Current Issue

2022: Volume 3, Issue 1

Wild Edible Vegetables Used for Health Benefit by Rural People of Gondia District in Maharashtra State, India

Tulsidas Nimbekar*, Dilip Sanghi

Shri Laxmanrao Mankar Institute of Pharmacy, Amgaom Gondia, Maharashtra, India - 441902

*Corresponding author: Tulsidas Nimbekar, Shri Laxmanrao Mankar Institute of Pharmacy, Amgaom Gondia, Maharashtra, India – 441902, Tel: 9326861962; Email: [email protected]

Citation: Nimbekar T, et al. (2022). Wild Edible Vegetables Used for Health Benefit by Rural People of Gondia District in Maharashtra State, India. Traditional Medicine. 3(1):9.

Received: April 21, 2022

Published: August 13, 2022

ABSTRACT

The population outburst resulted into an inadequate accessibility of food resources such as cereals, pulses, vegetables and fruits to the individual. Documentation and spreading responsiveness of utilization of wild edible plants in the regular family diet may be a solution to overcome this alarming problem. Wild edible vegetables play an important contribution to the livelihood of the households who gather and consume them. As per the traditional knowledge, these wild edible vegetables or plants play a significant task in the sustenance of forest people residing in forested areas. A scientific study of edible wild plants is important for pin pointing the potential sources which could be even utilized at the time of scarcity and cultivated as well as a source of food for the budding population. In respect of this, the present work was undertaken which documents as many as 50 plant species that easily found in the surveyed area. The area for wild edible vegetables having some medicinal potential has been carried out in 12 villages of Gondia district, Maharashtra, India. The study showed that the plants used are either eaten raw, cooked by boiling in water, frying in oil or baked to be served as dishes such as stew, salad as hot drink and as nutraceuticals.

Keywords: Wild edible plant, Gondia, Forest dwellers and Traditional knowledge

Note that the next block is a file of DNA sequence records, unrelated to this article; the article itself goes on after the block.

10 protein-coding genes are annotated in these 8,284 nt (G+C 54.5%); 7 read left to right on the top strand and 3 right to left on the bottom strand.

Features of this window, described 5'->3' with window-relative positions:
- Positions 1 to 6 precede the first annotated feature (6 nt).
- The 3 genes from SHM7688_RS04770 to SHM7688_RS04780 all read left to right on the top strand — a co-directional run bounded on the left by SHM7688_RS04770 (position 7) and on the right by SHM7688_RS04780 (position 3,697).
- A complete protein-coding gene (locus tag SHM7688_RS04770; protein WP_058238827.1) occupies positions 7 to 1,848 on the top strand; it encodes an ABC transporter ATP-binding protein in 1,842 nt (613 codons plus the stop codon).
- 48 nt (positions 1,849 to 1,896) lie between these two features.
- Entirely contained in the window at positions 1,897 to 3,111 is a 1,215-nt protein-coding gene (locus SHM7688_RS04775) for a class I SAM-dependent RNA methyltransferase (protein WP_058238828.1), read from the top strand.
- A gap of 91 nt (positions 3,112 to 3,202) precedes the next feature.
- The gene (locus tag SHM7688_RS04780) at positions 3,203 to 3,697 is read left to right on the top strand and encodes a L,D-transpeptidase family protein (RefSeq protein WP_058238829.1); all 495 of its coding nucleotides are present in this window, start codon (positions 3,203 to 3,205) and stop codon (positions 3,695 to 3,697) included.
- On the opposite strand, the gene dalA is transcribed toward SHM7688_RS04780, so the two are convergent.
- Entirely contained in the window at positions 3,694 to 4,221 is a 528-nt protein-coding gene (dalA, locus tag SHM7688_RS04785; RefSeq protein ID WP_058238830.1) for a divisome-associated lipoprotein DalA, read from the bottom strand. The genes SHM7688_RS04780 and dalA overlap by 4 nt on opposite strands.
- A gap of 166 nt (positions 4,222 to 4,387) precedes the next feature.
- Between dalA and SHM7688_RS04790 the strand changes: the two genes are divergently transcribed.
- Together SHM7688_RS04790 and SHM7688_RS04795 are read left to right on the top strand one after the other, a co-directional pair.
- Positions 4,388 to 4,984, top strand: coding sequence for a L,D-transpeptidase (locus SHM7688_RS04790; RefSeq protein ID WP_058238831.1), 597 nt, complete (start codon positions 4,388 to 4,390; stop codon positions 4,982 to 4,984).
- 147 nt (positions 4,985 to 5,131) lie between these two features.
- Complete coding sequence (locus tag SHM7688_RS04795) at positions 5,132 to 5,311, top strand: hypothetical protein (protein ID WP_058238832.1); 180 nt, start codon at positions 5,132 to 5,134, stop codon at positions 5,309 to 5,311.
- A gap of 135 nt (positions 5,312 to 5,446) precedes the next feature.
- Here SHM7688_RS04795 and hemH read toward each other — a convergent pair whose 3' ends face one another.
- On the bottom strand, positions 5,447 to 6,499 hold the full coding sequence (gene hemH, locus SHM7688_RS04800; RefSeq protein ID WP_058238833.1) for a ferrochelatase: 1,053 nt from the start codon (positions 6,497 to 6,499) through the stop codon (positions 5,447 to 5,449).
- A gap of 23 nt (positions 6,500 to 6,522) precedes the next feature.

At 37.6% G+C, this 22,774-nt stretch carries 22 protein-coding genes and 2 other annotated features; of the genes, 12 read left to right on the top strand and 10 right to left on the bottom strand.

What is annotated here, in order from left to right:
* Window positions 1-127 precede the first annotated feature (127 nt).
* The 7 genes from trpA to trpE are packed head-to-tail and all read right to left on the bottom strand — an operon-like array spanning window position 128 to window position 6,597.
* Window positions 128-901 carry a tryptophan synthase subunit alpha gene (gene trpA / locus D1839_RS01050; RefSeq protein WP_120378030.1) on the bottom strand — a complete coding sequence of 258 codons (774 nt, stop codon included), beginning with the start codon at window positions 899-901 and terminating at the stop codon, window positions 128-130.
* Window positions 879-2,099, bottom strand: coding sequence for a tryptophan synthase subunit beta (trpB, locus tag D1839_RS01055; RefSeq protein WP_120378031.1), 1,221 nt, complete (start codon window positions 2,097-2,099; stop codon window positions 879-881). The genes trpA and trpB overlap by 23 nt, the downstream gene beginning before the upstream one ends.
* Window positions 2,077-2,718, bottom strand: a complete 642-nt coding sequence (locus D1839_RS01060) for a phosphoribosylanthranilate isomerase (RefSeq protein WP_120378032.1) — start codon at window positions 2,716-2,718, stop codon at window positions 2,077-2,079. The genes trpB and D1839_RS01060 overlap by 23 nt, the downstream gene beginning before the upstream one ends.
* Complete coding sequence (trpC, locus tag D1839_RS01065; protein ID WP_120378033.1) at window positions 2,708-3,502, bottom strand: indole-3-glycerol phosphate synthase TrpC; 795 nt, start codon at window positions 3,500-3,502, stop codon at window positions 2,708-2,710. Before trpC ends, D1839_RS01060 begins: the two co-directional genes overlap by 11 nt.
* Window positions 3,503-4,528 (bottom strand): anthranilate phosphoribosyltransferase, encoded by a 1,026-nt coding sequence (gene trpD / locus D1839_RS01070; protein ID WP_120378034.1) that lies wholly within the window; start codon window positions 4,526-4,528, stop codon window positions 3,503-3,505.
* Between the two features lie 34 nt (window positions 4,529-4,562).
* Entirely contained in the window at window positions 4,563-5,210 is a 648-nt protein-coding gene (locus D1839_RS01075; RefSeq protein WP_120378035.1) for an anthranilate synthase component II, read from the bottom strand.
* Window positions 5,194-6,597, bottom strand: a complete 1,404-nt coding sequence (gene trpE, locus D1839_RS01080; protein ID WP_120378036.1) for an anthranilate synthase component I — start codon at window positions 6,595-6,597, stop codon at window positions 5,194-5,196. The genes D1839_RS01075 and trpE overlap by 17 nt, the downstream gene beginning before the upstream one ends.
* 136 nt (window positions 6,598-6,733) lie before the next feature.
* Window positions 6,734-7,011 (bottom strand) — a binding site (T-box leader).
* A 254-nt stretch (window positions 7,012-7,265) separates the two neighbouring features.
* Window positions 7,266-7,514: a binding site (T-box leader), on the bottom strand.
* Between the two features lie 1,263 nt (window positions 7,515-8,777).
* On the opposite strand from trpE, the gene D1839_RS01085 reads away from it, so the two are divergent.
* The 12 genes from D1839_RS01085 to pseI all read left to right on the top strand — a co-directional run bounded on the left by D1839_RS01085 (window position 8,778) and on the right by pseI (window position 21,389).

INTRODUCTION

Domesticated vegetables have been selectively bred for look, production quality, taste, length of storage, and qualities other than nutrition and these vegetables sold in the market are exposed to various pesticides, herbicides, and range of other chemicals and they have been genetically modified or irradiated. At this context safety of eating is a general concern; wild foods don’t have these problems.

Wild plants are reported to be edible and easily available even during adverse conditions like drought and scarcity. Such wild species are accepted like other cultivated species and they play an important role in solving the various food troubles of the world. India is in the second position in population as well as vegetable production as per the requirements [1]. Forest resources, mainly plants and plant products, have an important place in the daily life of tribals and other forest dwellers. Forest provides food as Forest products (NTFPS) that are necessary not only for meeting their own requirements, but these are also a potential source of their income for livelihood [2].

Though plants have been used as a source of food, fodder, shelter, clothing, medicine and a verity of helpful commodities from earliest time, the value of wild edible plants in food security has not been given adequate attention in India [3]. Wild edible plants are the precious gift from our nature and most of the ethnic communities strongly depend on it for their day to day life. Wild vegetables are available locally and therefore inexpensive for low income sectors of the economy. They are good sources of important nutrients, which play significant roles in nutrition, food security and serve as supplements for the management of nutrition related illnesses. Foods plants are not only supplement to the food quality, but also an important option during starvation for survival and thus makes significant contribution to the human nutrition throughout the year [4,5].